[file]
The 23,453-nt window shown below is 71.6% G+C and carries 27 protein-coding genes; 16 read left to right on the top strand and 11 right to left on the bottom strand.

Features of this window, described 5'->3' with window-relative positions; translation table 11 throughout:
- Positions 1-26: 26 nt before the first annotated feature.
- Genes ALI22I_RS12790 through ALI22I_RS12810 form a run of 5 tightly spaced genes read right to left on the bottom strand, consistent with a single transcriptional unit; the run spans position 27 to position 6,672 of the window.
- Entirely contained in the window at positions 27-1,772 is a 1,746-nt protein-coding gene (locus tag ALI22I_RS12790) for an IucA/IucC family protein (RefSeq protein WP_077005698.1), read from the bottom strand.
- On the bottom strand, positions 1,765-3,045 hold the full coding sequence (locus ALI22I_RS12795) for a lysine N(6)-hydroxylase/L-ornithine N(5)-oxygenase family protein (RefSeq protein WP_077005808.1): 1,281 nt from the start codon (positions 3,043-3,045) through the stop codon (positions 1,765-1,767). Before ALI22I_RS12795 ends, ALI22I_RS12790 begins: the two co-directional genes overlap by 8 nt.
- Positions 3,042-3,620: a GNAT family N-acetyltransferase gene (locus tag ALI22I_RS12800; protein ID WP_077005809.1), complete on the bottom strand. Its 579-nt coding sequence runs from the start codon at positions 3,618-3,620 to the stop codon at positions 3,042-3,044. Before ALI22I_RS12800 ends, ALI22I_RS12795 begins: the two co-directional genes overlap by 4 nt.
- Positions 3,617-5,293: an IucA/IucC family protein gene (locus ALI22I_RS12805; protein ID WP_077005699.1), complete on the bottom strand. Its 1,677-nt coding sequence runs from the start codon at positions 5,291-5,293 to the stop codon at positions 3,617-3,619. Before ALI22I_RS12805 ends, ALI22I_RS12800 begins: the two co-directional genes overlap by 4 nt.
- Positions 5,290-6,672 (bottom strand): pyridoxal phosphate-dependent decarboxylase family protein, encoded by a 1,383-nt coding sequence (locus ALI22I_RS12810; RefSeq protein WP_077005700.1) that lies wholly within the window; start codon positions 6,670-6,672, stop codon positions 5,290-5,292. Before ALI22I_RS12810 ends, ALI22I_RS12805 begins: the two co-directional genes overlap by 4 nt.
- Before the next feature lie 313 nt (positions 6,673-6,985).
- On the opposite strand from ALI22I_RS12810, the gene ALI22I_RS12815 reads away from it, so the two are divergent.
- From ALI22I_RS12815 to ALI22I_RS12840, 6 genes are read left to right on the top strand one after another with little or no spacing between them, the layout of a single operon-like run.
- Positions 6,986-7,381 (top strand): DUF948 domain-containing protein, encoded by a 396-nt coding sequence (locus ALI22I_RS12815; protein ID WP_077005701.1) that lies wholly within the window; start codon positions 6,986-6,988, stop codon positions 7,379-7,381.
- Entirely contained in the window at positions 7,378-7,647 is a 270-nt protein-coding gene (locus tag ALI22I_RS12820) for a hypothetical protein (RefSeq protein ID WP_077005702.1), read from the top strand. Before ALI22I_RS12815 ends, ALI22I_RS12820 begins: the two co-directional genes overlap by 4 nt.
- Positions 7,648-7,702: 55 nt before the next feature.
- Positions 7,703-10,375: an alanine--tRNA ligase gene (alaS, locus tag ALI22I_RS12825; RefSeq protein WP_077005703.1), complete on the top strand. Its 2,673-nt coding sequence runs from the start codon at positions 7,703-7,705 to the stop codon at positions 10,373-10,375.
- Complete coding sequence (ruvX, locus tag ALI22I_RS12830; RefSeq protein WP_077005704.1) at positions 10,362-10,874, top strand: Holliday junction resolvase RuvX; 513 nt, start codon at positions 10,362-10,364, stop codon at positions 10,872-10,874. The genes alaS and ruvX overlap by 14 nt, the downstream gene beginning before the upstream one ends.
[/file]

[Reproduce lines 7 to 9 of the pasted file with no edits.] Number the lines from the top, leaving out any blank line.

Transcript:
- Positions 3,042-3,620: a GNAT family N-acetyltransferase gene (locus tag ALI22I_RS12800; protein ID WP_077005809.1), complete on the bottom strand. Its 579-nt coding sequence runs from the start codon at positions 3,618-3,620 to the stop codon at positions 3,042-3,044. Before ALI22I_RS12800 ends, ALI22I_RS12795 begins: the two co-directional genes overlap by 4 nt.
- Positions 3,617-5,293: an IucA/IucC family protein gene (locus ALI22I_RS12805; protein ID WP_077005699.1), complete on the bottom strand. Its 1,677-nt coding sequence runs from the start codon at positions 5,291-5,293 to the stop codon at positions 3,617-3,619. Before ALI22I_RS12805 ends, ALI22I_RS12800 begins: the two co-directional genes overlap by 4 nt.
- Positions 5,290-6,672 (bottom strand): pyridoxal phosphate-dependent decarboxylase family protein, encoded by a 1,383-nt coding sequence (locus ALI22I_RS12810; RefSeq protein WP_077005700.1) that lies wholly within the window; start codon positions 6,670-6,672, stop codon positions 5,290-5,292. Before ALI22I_RS12810 ends, ALI22I_RS12805 begins: the two co-directional genes overlap by 4 nt.